Australian telcos vie for Netflix tie-up

Australia's top mobile operators are set to begin a bidding war over securing a deal with US streaming video giant Netflix Inc, as the company's partnership with Australia's No. 2 operator Singtel-Optus has come to an end.

California-based Netflix launched its Australian service in March, with only Optus offering the mobile and broadband service to its customers due to the exclusivity of the deal.

The service, which turned out to be a big success, is eyed as a key element of content offering by the country's leading mobile service provider Telstra and no.3 operator Vodafone.

Netflix, founded in 1997, is an American provider of on-demand internet streaming media available to viewers in North and South America, Australia, New Zealand and part of Western Europe, and also flat-rate DVD-by-mail in the US.

By the first quarter of 2015, Netflix had over 60 million global subscribers in over 40 countries, nearly double compared to two year ago.

Netflix' main Australian rivals include Presto, a joint venture between Foxtel and Seven West Media and Stan, a Nine Entertainment-Fairfax Media venture, and also Quickflix.

Optus has not commented on the possibility of renewing its Netflix deal. It has also not disclosed how many new customers the company gained on account of its just finished tie-up.

Optus said the company is proud to have helped introduce Netflix to Australians through its exclusive three-month mobile and broadband subscription offer.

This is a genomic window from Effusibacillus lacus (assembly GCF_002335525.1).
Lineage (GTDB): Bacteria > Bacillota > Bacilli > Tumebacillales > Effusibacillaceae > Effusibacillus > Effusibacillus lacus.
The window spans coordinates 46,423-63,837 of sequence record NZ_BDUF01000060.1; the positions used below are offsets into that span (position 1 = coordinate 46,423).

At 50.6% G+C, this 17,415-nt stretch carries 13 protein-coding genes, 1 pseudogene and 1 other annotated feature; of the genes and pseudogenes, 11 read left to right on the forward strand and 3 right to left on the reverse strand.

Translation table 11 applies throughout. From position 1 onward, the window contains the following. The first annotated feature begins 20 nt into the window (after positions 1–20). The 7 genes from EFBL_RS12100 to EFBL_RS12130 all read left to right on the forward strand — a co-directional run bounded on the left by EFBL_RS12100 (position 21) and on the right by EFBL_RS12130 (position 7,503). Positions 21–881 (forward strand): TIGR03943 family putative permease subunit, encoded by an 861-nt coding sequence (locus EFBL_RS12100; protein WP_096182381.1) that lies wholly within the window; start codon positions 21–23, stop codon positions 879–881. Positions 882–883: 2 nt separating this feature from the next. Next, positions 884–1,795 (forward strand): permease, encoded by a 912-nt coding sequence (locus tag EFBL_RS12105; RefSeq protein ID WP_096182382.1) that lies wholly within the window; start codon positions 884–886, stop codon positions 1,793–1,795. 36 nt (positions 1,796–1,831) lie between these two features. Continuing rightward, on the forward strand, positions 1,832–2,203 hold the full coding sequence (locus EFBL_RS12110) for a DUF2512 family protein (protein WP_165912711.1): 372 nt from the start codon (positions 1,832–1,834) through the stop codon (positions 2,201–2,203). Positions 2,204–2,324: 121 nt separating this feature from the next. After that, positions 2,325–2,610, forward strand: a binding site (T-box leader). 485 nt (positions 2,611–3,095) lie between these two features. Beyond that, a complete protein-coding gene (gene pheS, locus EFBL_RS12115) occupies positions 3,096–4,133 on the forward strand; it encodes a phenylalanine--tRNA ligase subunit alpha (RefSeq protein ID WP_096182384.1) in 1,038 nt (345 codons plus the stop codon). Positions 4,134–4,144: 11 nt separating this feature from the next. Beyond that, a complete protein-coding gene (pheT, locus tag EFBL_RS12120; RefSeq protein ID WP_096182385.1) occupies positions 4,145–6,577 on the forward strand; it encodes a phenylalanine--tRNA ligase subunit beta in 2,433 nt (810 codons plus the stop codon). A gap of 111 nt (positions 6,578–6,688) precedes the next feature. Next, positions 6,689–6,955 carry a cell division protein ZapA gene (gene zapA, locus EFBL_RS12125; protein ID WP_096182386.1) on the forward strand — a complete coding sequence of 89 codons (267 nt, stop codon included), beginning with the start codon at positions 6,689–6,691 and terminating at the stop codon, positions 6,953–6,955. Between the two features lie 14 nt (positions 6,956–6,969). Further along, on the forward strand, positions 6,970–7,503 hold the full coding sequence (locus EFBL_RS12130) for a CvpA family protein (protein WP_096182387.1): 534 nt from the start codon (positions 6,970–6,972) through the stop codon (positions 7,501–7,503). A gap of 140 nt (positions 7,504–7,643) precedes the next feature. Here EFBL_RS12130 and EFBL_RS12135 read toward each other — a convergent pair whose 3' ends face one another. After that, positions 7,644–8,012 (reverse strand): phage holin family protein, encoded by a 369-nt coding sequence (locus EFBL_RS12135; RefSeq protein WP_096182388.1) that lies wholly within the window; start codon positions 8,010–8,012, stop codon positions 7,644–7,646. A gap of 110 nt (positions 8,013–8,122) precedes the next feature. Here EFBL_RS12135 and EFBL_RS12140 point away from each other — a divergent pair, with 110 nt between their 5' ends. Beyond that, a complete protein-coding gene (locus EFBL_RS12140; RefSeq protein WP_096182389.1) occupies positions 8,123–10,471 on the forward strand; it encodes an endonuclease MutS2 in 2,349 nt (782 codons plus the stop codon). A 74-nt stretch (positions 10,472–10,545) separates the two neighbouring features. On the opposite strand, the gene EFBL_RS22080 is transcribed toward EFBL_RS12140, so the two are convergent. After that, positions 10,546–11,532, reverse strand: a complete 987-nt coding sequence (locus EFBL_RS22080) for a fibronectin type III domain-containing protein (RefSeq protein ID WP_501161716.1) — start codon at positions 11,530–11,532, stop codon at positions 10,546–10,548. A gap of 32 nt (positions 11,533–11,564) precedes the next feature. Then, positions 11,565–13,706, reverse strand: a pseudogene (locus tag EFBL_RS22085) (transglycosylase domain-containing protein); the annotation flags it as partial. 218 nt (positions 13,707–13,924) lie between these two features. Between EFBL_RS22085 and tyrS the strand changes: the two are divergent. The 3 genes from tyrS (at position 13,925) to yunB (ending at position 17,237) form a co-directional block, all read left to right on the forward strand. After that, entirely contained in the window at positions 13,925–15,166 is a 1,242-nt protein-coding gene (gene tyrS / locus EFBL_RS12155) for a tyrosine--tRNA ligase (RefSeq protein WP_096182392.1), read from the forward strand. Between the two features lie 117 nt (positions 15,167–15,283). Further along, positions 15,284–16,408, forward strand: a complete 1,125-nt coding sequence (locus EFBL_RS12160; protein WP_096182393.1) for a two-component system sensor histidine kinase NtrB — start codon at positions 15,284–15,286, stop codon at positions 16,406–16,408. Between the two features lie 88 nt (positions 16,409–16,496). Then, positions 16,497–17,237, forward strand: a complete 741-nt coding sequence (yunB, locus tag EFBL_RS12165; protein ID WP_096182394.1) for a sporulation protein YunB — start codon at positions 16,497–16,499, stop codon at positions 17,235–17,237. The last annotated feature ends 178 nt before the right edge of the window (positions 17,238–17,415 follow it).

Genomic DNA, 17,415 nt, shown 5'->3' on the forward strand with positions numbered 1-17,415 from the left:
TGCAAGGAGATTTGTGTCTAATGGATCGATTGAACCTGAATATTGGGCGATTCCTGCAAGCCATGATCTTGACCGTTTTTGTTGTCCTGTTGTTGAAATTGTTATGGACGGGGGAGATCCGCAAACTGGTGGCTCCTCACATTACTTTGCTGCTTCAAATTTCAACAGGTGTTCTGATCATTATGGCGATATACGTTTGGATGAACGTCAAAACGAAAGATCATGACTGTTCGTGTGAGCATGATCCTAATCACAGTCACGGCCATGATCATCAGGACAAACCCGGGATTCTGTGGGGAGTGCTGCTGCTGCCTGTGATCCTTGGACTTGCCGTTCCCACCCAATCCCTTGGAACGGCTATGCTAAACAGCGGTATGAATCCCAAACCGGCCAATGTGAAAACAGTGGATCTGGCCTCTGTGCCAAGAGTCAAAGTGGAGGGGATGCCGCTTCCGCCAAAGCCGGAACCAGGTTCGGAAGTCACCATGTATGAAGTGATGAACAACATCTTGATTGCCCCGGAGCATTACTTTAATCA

''We will continue to explore opportunities to partner with the world's best entertainment brands so that more Australians can enjoy video on demand both at home and on the go. Optus broadband customers can continue to enjoy Netflix content un-metered,'' a spokesperson said.

Both Telstra and Vodafone have indicated their interest to engage in a partnership with the US video streamer although there have been no official confirmations of any talks yet.

Telstra, which owns a 50-per cent stake in Foxtel, said it is open to tie-ups with other streaming media service providers as well.

''Our clear goal in this space is for Telstra to lead the industry in giving customers a great content experience,'' a spokesman said. ''We want to do this by not only aggregating great content, but also providing the broadest content experience of any other Australian ISP.''

Vodafone's UK and New Zealand subsidiaries already have exclusive tie-ups with Netflix and the company is also a strong contender for a partnership in Australia.

''We are committed to bringing our customers the best in premium entertainment,'' a Vodafone spokesperson said.

According to Australian technology research firm Telsyte, there are two million streaming video on demand services across various providers as of June 2015.

Netflix declined to comment of the market speculation.

The company plans to launch its service in Japan later this year and said it is also in talks with Chinese firm Wasu Media Holding and other partners to make a foray into the country's lucrative online video market.